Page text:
Communication Milestones: 4 to 5 Years

These communication milestones cover hearing, speech, and language development in children.

Each child develops uniquely, even within the same family, and may meet certain milestones earlier or later than others. If your child does not meet many of the milestones within their age range, visit ASHA ProFind to find an ASHA-certified audiologist or speech-language pathologist (SLP) for an assessment.

What should my child be able to do?

  • Produces grammatically correct sentences. Sentences are longer and more complex.27, 3, 13
  • Includes (1) main characters, settings, and words like and to connect information and (2) ideas to tell stories.10
  • Uses at least one irregular plural form, like feet or men.26, 20
  • Understands and uses location words, like behind, beside, and between.18
  • Uses more words for time—like yesterday and tomorrow—correctly.16, 20
  • Follows simple directions and rules to play games.26, 20
  • Locates the front of a book and its title.35
  • Recognizes and names 10 or more letters and can usually write their own name.37, 28
  • Imitates reading and writing from left to right.5, 35
  • Blends word parts, like cup + cake = cupcake. Identifies some rhyming words, like cat and hat.32
  • Produces most consonants correctly, and speech is understandable in conversation.1, 30, 9

What can I do to help?

  • Talk about where things are in space, using words like “first and last” or “right and left.” Talk about opposites, like “up and down” or “big and little.”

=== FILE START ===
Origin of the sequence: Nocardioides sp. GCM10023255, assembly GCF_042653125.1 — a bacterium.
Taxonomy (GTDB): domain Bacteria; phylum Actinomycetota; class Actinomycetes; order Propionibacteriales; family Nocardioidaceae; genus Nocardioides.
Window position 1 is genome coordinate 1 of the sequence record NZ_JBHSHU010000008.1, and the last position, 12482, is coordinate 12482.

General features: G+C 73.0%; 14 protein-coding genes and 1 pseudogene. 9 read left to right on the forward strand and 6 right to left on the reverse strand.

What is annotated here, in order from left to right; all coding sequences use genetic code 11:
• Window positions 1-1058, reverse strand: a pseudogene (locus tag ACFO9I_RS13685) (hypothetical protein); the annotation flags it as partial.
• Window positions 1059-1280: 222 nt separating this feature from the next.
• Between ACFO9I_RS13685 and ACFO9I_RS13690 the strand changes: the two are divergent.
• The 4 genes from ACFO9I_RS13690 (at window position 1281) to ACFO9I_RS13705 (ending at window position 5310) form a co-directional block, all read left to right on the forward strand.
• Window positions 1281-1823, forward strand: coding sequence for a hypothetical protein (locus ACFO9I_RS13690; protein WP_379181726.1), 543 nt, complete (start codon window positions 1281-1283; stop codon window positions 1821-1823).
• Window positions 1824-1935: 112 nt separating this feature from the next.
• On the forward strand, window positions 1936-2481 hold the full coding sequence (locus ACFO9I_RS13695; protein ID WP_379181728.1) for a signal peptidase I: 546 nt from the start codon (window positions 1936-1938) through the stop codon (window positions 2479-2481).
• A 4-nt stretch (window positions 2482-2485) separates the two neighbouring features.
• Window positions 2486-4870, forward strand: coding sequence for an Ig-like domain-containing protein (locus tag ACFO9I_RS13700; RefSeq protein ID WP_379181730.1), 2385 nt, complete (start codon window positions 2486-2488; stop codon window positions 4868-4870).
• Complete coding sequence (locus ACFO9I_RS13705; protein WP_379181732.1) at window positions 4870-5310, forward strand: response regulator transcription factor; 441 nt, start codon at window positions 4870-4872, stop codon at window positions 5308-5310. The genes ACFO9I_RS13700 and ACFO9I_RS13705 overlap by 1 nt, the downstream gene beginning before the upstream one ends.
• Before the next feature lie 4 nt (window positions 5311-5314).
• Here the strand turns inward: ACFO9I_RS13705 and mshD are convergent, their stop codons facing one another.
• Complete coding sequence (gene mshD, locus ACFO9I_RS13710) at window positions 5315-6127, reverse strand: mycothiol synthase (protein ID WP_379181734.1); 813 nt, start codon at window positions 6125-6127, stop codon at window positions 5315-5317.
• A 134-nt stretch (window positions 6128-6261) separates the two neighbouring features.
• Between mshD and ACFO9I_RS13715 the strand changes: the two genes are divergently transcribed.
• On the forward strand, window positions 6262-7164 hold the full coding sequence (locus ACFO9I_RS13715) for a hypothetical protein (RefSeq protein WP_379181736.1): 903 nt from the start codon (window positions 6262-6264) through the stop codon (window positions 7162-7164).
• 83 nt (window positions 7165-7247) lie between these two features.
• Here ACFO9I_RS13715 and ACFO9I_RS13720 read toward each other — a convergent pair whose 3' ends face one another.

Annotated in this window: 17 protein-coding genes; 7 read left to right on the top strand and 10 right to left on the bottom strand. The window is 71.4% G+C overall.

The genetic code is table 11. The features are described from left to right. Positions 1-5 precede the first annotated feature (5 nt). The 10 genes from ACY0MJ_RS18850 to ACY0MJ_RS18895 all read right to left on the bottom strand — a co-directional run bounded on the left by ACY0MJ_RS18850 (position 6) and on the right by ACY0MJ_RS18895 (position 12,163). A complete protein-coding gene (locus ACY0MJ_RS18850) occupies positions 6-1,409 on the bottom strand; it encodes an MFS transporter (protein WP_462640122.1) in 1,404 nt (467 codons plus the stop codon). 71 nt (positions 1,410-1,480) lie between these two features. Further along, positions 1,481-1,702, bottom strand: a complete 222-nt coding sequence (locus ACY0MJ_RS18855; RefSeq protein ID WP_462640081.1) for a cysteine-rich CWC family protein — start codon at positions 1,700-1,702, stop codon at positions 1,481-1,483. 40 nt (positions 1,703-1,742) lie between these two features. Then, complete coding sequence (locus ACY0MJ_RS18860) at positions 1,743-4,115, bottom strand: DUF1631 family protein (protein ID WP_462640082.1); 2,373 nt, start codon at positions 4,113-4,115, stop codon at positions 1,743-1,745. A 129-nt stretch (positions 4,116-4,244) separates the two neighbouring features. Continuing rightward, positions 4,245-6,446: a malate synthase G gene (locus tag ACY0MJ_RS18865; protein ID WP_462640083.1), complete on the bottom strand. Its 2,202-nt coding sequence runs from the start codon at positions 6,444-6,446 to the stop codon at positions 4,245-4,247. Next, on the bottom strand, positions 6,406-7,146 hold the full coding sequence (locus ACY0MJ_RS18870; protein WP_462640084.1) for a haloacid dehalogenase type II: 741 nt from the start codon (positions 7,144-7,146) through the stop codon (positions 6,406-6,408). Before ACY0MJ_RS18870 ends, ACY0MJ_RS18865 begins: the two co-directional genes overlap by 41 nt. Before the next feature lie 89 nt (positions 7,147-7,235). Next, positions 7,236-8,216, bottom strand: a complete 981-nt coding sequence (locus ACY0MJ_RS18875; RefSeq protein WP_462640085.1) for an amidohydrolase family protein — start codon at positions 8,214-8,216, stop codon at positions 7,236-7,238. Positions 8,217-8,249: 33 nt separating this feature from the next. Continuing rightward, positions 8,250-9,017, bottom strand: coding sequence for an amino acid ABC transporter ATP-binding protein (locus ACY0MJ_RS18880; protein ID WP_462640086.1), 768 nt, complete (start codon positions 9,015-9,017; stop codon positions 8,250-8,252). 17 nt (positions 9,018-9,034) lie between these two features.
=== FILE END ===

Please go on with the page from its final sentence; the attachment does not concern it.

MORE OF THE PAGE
• Talk about categories, like fruits, furniture, or shapes. Sort items by category. Have your child tell you which item does not belong. Talk about why it doesn’t belong.
  • Pay attention when your child speaks. Respond, praise, and encourage them when they talk. Get their attention before you speak. Pause after speaking, and let them respond to what you said.
  • Keep teaching your child new words. Define words, and help your child understand them. For example, say, “We are having fruit for a snack. This is an apple. A banana is another fruit. So are grapes and strawberries.”
  • Teach your child to ask for help when they do not understand what a word means.
  • Point out objects that are the same or different. Talk about what makes them the same or different. Maybe they are the same color. Maybe they are both animals. Maybe one is big, and one is little.
  • Act out stories. Play house, school, and store using dolls, figures, and dress-up clothes. Have the dolls talk to each other.
  • Tell stories that are easy to follow. Help your child guess what will happen next in the story. Act out the stories, or put on puppet shows. Have your child draw a picture of a scene from the story. You can do the same thing with books, videos, and TV shows. Ask who, what, when, where, or why questions about the story.
  • Play games like “I Spy.” Describe something you see, like, “I spy something round on the wall that you use to tell the time.” Let your child guess what it is. Let your child describe something they see. This helps them learn to listen and to use words to talk about what they see.
  • Let your child tell you how to do something. Draw a picture that they describe. Write down your child’s story as they tell it. Your child will learn the power of storytelling and writing.
  • Play board games with your child. This will help them learn to follow rules and talk about the game.
  • Have your child help you plan daily activities. For example, have them make a shopping list for the grocery store. Or, let them help you plan their birthday party. Ask their opinion, and let them make choices.
  • Talk to your child in the languages you are most comfortable using. There are many benefits and options for daily reading for children. Be sure to read books in your languages to promote multilingual language and literacy skills.

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